Her Stuff. My stuff. Her stuff becomes my stuff. I am beginning to forget which is my stuff and which is hers. I have a lot of stuff. I feel shame over this, but truth is about 10-20 of these packed boxes from the condo are marked eBay. Stuff I can't bear to throw away. Stuff that might be worth some money. Now I have 20+ more boxes of her stuff to add to my eBay inventory. I am truly my mother's blood kin. Respectable member of a hoarder family.
I lie awake thinking about what could happen to my stuff. I can't leave the door ajar without worrying about someone slipping in to steal my stuff. I hesitate having a yard sale because a.) People would see all my stuff, b.) There is so much stuff it's overwhelming.
When I go out I mentally checklist the locks and windows to make sure nobody takes my stuff. I believe I may be more fixated on my stuff than concerned for my own bodily safety.
How is it I can have so much stuff and have nothing to work with? The gutters need cleaning on the back of the house--all I have is this puny ladder barely taller than me. I have spent 2.5 weeks with AT&T desperately trying to get internet access; I am now the proud owner of two additional modems and still no internet—oh wait, yes I do, FINALLY. God dam AT&T to hell.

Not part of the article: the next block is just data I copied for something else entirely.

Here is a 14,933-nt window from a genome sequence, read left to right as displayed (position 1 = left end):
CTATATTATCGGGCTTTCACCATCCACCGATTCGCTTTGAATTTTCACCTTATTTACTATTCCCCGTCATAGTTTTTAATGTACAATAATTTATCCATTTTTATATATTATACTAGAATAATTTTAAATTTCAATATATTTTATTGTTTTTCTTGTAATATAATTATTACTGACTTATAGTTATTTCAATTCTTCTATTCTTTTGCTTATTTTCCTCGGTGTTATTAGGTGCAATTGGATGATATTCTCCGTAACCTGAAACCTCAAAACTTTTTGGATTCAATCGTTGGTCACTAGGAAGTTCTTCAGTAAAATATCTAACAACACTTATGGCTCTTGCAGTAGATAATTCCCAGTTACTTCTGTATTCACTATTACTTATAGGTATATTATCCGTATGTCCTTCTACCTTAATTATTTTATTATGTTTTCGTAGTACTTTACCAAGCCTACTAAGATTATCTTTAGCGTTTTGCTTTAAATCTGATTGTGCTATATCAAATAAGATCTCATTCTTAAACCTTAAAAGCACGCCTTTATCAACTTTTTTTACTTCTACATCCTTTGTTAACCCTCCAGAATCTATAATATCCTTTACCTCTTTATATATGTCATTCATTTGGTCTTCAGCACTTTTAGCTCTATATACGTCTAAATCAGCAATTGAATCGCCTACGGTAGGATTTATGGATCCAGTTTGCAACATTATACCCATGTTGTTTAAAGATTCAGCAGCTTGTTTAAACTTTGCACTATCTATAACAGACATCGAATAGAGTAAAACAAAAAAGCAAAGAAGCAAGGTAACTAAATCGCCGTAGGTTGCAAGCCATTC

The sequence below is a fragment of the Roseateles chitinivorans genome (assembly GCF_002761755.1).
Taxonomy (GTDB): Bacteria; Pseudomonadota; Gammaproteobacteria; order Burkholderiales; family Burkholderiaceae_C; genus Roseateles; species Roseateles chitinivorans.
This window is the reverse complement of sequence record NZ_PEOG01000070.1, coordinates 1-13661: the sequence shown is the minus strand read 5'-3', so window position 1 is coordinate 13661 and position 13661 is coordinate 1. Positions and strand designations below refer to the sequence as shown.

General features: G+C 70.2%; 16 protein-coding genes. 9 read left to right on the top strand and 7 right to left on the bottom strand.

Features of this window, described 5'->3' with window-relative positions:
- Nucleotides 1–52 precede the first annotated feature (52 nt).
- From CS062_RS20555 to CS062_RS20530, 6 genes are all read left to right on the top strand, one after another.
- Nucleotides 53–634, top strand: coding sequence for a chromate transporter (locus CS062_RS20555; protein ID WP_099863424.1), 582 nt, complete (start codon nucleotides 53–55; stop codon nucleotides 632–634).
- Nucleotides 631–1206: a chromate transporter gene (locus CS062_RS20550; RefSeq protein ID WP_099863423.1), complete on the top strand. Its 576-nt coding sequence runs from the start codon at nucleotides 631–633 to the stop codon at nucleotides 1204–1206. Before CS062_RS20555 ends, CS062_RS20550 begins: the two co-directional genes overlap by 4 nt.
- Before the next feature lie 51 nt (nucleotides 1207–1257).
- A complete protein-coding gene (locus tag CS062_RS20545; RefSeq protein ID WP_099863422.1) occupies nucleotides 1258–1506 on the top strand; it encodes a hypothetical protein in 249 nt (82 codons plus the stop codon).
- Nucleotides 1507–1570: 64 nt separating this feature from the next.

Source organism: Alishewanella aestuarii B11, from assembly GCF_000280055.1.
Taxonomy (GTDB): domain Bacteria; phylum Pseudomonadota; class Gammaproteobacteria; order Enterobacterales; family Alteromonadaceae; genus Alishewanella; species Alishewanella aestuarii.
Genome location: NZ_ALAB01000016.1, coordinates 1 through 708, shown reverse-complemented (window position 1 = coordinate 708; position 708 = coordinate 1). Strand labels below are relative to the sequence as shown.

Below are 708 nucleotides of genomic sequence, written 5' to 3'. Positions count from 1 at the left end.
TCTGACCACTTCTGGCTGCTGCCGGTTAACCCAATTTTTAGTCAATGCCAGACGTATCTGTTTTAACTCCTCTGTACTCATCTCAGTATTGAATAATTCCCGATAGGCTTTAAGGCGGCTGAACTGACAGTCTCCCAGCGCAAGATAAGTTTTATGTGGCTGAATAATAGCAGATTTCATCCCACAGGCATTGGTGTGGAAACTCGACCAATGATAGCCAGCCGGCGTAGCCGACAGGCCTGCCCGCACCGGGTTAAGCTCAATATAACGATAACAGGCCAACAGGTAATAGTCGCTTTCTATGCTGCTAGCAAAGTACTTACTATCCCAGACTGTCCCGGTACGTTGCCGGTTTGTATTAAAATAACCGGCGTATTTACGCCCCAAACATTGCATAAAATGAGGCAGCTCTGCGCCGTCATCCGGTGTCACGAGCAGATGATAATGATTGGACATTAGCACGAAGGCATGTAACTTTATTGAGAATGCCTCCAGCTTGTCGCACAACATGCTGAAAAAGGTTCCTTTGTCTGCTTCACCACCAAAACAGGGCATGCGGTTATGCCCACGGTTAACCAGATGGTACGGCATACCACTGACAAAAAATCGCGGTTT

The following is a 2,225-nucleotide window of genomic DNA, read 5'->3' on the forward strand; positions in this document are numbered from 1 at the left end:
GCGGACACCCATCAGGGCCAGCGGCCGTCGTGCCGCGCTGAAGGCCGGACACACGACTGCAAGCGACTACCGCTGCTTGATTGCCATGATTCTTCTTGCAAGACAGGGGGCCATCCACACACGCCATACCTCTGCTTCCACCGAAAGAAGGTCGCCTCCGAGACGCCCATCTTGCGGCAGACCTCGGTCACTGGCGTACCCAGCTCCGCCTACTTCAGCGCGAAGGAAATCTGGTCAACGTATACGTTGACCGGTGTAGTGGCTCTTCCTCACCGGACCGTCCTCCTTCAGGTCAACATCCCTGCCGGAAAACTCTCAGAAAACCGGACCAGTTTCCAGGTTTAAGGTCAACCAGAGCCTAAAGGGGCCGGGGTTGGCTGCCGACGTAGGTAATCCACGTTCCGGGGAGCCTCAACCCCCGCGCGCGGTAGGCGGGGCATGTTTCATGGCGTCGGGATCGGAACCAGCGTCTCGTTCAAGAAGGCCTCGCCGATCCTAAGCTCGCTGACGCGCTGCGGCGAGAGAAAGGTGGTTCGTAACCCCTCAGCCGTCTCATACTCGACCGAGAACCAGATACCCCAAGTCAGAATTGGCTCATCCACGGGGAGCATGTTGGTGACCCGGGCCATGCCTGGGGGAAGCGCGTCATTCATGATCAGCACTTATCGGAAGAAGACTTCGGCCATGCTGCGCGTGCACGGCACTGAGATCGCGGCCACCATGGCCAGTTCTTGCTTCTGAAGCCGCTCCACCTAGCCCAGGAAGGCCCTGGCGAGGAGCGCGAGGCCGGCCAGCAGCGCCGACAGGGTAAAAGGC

I guess my fixation with stuff extends to other people's stuff, because I still have my sister-in-law's sponge mop, bleach and garbage bags and I'm anxious to get them back to her. I think she's forgotten them! Some people are chill about stuff.
Tommie was a woman all about stuff. Forty years of mail, bottles, Christmas stuff. Great clothes and shoes. Good quality too. In her later years she made use of giant pill bottles for keeping stuff like nails, keys, pencils and rubber bands. I can't imagine the horse pills she had to take that came in bottles so big.